P-wave waveforms in the distance range between 12° and 30° were analyzed to investigate upper-mantle P velocity structures beneath the Tibetan Plateau and surrounding areas. The waveform data from 504 earthquakes with magnitudes larger than 5.0 between 1990 and 2005 that occurred within 30° from the center of the Plateau were modelled. We divided the study area into 6 regions and modeled upper-mantle-distance P waveforms with turning points beneath each region separately. The results show that the upper-mantle P-wave velocity structures beneath India, the Himalayas, and the Lhasa Terrane are similar and contain a high-velocity lid about 250 km thick. The upper-mantle velocities down to 200 km beneath the Qiangtang Terrane, the Tarim Basin, and especially the Songpan-Garzê Terrane are lower than those in the south. The 410-km discontinuity beneath these two terranes is elevated by about 20 km. High-velocity anomalies are found in the transition zone below 500 km under the Lhasa and Qiangtang Terranes. The results suggest that the Tibetan Plateau was generated by thrusting of the Indian mantle lithosphere under the southern part of Tibet. Portions of the thickened Eurasian mantle lithosphere were delaminated; they are now sitting in the transition zone beneath southern Tibet and atop of the 410-km discontinuity underneath northern Tibet.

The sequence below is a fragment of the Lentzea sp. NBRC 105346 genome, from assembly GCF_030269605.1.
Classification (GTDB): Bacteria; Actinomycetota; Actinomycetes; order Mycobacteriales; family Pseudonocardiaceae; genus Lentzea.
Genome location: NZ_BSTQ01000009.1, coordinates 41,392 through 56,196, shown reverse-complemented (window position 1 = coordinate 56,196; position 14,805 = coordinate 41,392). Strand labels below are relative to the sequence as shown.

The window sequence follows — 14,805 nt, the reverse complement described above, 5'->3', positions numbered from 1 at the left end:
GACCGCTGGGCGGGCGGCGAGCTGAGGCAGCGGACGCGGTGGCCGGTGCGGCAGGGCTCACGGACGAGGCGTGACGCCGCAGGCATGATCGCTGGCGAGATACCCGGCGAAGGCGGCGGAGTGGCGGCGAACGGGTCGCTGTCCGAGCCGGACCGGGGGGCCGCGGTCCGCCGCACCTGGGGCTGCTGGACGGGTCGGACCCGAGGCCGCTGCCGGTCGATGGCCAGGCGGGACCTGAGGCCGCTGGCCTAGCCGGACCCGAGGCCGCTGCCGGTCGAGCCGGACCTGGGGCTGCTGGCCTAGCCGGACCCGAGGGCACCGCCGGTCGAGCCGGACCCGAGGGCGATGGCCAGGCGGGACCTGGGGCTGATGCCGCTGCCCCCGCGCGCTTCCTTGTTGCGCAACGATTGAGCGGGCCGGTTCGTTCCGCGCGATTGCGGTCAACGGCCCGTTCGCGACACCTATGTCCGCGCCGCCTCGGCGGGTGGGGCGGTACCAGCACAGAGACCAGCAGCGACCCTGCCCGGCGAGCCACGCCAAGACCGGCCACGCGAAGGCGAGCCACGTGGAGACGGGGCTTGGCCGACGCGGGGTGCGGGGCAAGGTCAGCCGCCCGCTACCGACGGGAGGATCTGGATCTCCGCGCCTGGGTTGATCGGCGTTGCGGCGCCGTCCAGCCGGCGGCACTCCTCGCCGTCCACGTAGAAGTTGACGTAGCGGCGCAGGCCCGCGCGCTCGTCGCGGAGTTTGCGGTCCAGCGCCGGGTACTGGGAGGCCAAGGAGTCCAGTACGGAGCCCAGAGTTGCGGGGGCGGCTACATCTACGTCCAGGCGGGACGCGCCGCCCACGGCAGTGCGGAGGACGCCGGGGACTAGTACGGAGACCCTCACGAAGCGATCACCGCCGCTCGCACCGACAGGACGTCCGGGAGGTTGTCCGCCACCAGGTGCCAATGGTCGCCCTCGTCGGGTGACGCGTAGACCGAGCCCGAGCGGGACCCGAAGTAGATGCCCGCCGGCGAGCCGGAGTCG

The unique geographical location and high altitude of the Tibetan Plateau can greatly influence regional weather and climate. In particular, the Asian summer monsoon (ASM) anticyclone circulation system over the Tibetan Plateau is recognized to be a significant transport pathway for water vapor and pollutants to enter the stratosphere. To improve understanding of these physical processes, a multi-location joint atmospheric experiment was performed over the Tibetan Plateau from late July to August in 2018, funded by the five-year (2018–2022) STEAM (stratosphere and troposphere exchange experiment during ASM) project, during which multiple platforms/instruments—including long-duration stratospheric balloons, dropsondes, unmanned aerial vehicles, special sounding systems, and ground-based and satellite-borne instruments—will be deployed. These complementary methods of data acquisition are expected to provide comprehensive atmospheric parameters (aerosol, ozone, water vapor, CO2, CH4, CO, temperature, pressure, turbulence, radiation, lightning and wind); the richness of this approach is expected to advance our comprehension of key mechanisms associated with thermal, dynamical, radiative, and chemical transports over the Tibetan Plateau during ASM activity.